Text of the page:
At the Old Bailey, one defendant accused of murder could not get a barrister to take the case
The UK criminal bar’s boycott of new work has begun to affect cases in the country, with a murder case at the Old Bailey becoming the first to be affected.
One 38-year-old defendant, who’s accused of stabbing his 36-year-old wife to death in London, did not have a barrister to represent him at the Crown court on Wednesday, the Law Society Gazette reported.
Seona White, the man’s solicitor, told the Law Society that she had contacted more than 20 chambers, but no barrister would take the case.
She said she did not know how long barristers will not be taking legal aided work, but that she hopes the issue will be resolved quickly. The case was given a 20 June plea hearing and a 24 September provisional trial date by Judge Anuja Dhir QC.
Criminal barristers in the UK said they would not take any new work starting 1 April because of cuts to legal aid. The bar has in the past said that the system is “on its knees” and that overburdened barristers even routinely skip lunch just to finish their workloads.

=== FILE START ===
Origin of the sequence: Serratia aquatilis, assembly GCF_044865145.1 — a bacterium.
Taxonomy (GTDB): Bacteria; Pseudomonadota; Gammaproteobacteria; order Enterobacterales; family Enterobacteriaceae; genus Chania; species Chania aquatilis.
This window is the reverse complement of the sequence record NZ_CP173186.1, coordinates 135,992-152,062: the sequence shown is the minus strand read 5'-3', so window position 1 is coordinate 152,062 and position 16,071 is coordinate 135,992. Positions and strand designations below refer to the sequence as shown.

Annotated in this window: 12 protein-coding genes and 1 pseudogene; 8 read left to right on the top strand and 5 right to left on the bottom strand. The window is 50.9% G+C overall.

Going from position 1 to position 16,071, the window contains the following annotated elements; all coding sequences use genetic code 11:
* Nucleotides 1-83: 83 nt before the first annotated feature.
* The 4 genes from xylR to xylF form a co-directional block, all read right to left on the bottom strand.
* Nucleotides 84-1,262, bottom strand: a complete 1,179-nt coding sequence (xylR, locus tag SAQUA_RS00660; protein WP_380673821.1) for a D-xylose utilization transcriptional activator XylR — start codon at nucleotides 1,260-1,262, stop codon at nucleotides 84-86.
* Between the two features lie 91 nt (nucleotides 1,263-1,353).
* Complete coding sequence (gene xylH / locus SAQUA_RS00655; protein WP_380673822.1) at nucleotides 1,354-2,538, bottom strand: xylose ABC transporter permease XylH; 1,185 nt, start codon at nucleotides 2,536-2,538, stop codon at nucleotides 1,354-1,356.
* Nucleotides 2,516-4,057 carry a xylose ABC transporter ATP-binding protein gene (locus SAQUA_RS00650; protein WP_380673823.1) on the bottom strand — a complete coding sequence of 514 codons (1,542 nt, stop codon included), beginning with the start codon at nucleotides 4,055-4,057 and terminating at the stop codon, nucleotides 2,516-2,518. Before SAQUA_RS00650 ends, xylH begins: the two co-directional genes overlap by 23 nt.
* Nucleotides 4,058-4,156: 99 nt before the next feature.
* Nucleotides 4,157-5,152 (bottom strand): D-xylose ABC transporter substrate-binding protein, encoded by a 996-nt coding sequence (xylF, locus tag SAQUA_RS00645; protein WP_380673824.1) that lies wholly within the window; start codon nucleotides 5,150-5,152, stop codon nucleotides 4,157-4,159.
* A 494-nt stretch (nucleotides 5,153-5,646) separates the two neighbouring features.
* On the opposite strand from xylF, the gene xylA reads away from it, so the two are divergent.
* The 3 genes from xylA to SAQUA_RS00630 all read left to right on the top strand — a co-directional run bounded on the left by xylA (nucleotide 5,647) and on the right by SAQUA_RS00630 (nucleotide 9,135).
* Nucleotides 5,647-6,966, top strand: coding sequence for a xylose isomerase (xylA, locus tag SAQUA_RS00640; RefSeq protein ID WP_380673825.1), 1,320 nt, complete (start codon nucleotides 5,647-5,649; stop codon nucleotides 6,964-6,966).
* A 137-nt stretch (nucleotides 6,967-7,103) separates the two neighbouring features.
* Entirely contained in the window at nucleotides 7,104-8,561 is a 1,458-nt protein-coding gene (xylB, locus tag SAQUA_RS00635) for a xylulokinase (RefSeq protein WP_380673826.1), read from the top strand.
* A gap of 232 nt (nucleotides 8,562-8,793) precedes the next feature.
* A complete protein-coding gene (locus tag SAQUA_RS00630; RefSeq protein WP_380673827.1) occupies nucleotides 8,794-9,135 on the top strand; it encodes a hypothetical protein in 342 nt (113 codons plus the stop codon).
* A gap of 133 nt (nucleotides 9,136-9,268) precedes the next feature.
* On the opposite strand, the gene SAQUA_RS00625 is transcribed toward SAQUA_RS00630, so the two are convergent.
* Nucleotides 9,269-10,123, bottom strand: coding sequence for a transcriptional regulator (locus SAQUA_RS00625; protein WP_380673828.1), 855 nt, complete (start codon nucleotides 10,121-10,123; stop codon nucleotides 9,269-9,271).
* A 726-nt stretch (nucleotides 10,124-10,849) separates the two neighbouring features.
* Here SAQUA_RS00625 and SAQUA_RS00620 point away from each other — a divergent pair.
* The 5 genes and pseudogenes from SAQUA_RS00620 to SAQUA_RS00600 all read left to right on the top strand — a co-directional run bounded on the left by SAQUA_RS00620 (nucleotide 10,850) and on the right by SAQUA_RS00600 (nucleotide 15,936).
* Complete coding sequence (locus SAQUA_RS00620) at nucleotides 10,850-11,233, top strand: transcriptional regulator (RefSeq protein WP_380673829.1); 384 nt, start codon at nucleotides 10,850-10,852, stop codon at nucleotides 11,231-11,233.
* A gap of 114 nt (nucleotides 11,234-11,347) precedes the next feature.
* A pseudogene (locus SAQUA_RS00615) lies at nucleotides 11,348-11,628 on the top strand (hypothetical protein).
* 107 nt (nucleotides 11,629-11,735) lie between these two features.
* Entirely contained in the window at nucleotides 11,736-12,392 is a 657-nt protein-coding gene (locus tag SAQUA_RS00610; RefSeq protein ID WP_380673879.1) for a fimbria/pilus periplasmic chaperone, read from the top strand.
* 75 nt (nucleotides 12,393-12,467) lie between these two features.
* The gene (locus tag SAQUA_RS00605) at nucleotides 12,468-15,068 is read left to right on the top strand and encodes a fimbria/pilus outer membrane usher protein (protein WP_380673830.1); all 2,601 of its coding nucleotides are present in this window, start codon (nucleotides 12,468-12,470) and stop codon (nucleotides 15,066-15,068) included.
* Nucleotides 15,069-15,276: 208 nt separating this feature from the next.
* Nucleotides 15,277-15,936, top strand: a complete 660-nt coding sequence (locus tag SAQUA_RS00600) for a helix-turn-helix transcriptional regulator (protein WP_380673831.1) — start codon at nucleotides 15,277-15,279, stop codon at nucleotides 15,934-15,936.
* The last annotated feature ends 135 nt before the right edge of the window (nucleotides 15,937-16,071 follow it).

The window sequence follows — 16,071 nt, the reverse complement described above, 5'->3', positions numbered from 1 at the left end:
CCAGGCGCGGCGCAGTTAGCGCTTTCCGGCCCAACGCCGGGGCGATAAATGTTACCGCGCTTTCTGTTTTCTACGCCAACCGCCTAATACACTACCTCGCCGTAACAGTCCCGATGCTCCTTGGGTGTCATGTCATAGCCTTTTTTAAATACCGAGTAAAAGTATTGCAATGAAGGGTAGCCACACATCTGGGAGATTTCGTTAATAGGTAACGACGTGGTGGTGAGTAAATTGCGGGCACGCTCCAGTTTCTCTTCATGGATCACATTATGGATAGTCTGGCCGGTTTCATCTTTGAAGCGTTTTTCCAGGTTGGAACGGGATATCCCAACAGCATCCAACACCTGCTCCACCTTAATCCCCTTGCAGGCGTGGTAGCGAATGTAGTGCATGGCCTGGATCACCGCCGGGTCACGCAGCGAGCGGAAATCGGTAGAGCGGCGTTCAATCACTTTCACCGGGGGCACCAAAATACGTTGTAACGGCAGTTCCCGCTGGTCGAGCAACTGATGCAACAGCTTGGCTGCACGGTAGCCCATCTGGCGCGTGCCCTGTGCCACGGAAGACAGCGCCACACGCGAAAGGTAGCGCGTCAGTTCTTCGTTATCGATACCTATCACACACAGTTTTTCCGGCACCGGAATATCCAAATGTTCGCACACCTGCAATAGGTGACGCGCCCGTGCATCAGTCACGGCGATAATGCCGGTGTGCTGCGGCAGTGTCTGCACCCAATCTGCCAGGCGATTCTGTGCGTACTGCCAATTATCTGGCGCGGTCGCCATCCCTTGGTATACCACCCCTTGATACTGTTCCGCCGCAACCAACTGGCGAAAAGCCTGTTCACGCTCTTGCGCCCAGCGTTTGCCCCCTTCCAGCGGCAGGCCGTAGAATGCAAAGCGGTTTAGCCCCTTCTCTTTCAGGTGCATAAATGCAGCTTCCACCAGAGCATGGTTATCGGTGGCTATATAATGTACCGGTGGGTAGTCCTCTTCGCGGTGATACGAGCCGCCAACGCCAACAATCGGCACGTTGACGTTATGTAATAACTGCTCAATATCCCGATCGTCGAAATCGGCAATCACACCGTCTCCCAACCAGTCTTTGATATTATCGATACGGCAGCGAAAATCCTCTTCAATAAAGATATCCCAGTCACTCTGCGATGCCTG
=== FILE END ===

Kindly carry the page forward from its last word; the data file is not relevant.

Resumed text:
The bar had recently conducted a survey of its members and 90% of 2,317 respondents backed direct action. The bar’s move is the first direct action to be taken since the “no new work and no returns” action of 2014 and 2015, the Law Society said.
“The system is desperate as are we. We are informing our members today that they should consider not taking any work from April 1, the implementation date of the reforms. We will hold days of actions. We will fight to improve the justice system for us and everyone else. We announce this action today with heavy hearts,” said Angela Rafferty QC, the bar’s chair.
“The budget for justice is now forecast to fall an initial £400m next year from £6.6bn in 2017/18 to £6.2bn in 2018/19, then to £6bn for 2019/20. Meanwhile the poor and vulnerable in society are being denied access to justice. The system is desperate; it cannot endure any more cuts,” she said.